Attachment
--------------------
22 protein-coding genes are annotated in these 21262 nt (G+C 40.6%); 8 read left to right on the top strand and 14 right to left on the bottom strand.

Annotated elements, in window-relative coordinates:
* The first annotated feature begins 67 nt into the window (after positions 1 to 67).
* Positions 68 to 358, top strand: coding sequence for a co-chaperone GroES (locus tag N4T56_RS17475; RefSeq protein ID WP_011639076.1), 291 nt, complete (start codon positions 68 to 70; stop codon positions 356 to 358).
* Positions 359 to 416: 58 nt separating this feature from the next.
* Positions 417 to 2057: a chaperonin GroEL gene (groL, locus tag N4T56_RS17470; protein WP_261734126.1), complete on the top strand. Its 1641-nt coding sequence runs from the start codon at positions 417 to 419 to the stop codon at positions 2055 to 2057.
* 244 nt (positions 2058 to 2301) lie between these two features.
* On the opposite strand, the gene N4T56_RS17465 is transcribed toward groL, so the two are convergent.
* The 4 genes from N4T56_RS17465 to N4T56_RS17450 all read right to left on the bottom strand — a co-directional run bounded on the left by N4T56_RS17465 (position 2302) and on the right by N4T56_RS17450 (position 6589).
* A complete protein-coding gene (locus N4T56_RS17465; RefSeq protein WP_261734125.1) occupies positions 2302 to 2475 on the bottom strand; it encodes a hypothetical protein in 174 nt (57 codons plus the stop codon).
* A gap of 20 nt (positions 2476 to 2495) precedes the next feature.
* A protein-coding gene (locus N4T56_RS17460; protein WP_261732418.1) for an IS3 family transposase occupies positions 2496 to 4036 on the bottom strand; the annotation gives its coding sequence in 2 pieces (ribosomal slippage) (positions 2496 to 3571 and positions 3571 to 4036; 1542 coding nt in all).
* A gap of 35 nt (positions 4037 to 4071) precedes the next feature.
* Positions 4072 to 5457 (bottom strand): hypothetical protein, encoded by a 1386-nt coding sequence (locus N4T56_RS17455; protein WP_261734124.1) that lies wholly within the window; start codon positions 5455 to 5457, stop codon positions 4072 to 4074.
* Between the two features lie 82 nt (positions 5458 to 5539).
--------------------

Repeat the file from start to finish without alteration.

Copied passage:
22 protein-coding genes are annotated in these 21262 nt (G+C 40.6%); 8 read left to right on the top strand and 14 right to left on the bottom strand.

Annotated elements, in window-relative coordinates:
* The first annotated feature begins 67 nt into the window (after positions 1 to 67).
* Positions 68 to 358, top strand: coding sequence for a co-chaperone GroES (locus tag N4T56_RS17475; RefSeq protein ID WP_011639076.1), 291 nt, complete (start codon positions 68 to 70; stop codon positions 356 to 358).
* Positions 359 to 416: 58 nt separating this feature from the next.
* Positions 417 to 2057: a chaperonin GroEL gene (groL, locus tag N4T56_RS17470; protein WP_261734126.1), complete on the top strand. Its 1641-nt coding sequence runs from the start codon at positions 417 to 419 to the stop codon at positions 2055 to 2057.
* 244 nt (positions 2058 to 2301) lie between these two features.
* On the opposite strand, the gene N4T56_RS17465 is transcribed toward groL, so the two are convergent.
* The 4 genes from N4T56_RS17465 to N4T56_RS17450 all read right to left on the bottom strand — a co-directional run bounded on the left by N4T56_RS17465 (position 2302) and on the right by N4T56_RS17450 (position 6589).
* A complete protein-coding gene (locus N4T56_RS17465; RefSeq protein WP_261734125.1) occupies positions 2302 to 2475 on the bottom strand; it encodes a hypothetical protein in 174 nt (57 codons plus the stop codon).
* A gap of 20 nt (positions 2476 to 2495) precedes the next feature.
* A protein-coding gene (locus N4T56_RS17460; protein WP_261732418.1) for an IS3 family transposase occupies positions 2496 to 4036 on the bottom strand; the annotation gives its coding sequence in 2 pieces (ribosomal slippage) (positions 2496 to 3571 and positions 3571 to 4036; 1542 coding nt in all).
* A gap of 35 nt (positions 4037 to 4071) precedes the next feature.
* Positions 4072 to 5457 (bottom strand): hypothetical protein, encoded by a 1386-nt coding sequence (locus N4T56_RS17455; protein WP_261734124.1) that lies wholly within the window; start codon positions 5455 to 5457, stop codon positions 4072 to 4074.
* Between the two features lie 82 nt (positions 5458 to 5539).